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House Mouse

House Mouse

Rodent Control: How to Get Rid of House Mice

An interior rodent control treatment consists of placing anywhere from 4-12 tamper-resistant bait stations on the inside of the structure in common travel areas for mice. These areas include attics, under stoves, under kitchen and bathroom sinks, near furnaces and hot water tanks, close to electrical panels and under stairs, always away from where pets and children may find them. We use single-feeding, rodenticide bait and it is placed in lockable bait stations. The treatment is warrantied for 90 days and can take 10-14 days to be effective.

Most customers never see any dead mice but occasionally, a dead mouse will be found in an inconvenient location or cause a slight odour. If this happens, air fresheners or candles can help, or, if necessary, we can supply you with odour absorbing bags at an additional cost. This does not happen very often.

Call us to discuss our rodent control options.

How to Identify a House Mouse Infestation

  • The house mouse has large ears and is light brown to dark grey, with a lighter colour on its belly
  • It is often found in urban areas
  • Adult house mice weigh approximately 12 to 30 grams and can grow up to 20 cm from the nose to the tip of the tail
  • Their droppings are rod-shaped and pointed on both ends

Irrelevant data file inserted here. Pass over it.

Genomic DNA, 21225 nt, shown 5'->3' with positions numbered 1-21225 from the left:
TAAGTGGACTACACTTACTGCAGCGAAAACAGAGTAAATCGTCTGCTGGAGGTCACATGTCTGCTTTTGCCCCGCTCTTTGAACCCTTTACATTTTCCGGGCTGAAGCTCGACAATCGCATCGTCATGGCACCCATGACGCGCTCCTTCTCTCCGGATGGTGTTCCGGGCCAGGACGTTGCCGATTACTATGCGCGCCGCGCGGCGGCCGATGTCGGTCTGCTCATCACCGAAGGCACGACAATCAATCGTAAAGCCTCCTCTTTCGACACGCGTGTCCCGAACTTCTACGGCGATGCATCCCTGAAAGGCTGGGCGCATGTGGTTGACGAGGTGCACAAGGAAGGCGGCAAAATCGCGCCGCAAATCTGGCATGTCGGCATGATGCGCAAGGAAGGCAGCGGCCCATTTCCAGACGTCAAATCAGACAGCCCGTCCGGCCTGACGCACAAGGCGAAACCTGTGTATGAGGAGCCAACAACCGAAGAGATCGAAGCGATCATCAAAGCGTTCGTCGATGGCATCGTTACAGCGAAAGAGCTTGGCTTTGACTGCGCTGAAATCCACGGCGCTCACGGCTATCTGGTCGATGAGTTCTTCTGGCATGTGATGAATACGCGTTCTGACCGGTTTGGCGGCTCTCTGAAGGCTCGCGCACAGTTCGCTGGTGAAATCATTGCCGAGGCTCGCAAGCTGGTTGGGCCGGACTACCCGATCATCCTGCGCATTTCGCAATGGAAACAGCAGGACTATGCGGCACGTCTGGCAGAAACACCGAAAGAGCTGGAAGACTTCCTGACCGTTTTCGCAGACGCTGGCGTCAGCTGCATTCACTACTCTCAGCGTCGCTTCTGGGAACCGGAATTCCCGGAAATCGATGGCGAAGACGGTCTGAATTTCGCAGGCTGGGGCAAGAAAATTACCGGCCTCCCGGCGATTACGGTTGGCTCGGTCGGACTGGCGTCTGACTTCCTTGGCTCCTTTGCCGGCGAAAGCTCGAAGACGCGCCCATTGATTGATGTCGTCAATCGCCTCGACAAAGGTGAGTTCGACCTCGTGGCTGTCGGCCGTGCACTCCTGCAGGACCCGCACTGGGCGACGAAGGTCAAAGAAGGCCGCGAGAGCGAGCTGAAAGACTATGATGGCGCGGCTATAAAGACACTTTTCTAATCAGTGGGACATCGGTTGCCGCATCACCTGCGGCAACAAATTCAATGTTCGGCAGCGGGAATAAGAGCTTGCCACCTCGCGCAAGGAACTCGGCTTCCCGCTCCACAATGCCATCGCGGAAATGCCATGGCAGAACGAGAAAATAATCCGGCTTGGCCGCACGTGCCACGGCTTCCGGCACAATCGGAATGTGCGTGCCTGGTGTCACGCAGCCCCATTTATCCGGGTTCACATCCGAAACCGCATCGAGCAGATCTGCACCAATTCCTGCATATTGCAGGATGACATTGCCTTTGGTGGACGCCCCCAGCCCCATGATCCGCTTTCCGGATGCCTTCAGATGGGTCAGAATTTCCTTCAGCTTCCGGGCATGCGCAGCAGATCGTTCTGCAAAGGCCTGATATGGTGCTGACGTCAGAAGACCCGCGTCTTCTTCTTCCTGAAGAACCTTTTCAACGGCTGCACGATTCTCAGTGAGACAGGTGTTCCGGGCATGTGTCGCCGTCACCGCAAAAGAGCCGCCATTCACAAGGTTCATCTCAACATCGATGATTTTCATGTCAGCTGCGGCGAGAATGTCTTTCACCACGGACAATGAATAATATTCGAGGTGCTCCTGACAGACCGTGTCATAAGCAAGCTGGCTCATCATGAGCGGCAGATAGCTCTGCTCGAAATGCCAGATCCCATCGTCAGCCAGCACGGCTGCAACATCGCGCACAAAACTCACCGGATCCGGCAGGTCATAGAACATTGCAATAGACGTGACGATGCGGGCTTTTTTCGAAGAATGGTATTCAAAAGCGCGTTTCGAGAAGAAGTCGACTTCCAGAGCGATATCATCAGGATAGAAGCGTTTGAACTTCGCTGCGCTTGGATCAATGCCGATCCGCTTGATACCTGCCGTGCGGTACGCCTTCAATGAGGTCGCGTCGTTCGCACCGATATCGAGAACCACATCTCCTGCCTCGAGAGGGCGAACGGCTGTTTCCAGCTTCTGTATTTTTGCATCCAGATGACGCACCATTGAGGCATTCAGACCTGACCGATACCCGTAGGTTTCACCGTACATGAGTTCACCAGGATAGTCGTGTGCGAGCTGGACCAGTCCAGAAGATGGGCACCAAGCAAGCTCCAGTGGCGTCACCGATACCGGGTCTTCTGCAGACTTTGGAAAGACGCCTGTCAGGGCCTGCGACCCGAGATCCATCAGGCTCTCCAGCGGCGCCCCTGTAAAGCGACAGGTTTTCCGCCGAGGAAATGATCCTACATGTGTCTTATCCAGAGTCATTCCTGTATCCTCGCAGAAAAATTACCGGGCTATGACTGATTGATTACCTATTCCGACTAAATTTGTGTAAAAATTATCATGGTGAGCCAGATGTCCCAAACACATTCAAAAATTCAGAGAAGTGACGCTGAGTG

• Although more commonly active in the evening, it is possible to see a house mouse roaming in your home during the day
  • House mice tend to build nests in material that provides a dark and protective environment, such as insulation and other soft materials
  • During the evening hours, especially when it is dark and quiet, these small animals can often be heard gnawing and scratching

How to Prevent a House Mice Infestation

  • To prevent mice from entering the home, all cracks, crevices, holes and gaps larger than a pen cap should be sealed with cement or a mixing compound
  • Cleanliness may also have an effect on pest infestations. Be sure to wash dishes immediately following use
  • Food should be stored in glass or metal containers with tight lids
  • Remove cosy nesting sites in unused clutter around your house and garage
  • Cut tall grass and weeds back from your house

Possible Health Concerns

  • Mice are carriers of disease, and can damage property. The deer mouse is the most common carrier of the deadly Hantavirus
  • Hantavirus pulmonary syndrome can develop from inhaling the virus when deer mouse urine or feces is disturbed

About House Mice

  • Despite their tiny bodies, mice eat between 15 and 20 times a day
  • Mice typically enter our homes between October and February, looking for food, water and shelter from the cold
  • Mice are usually nocturnal animals. They have poor eyesight but make up for this with their very good hearing and smell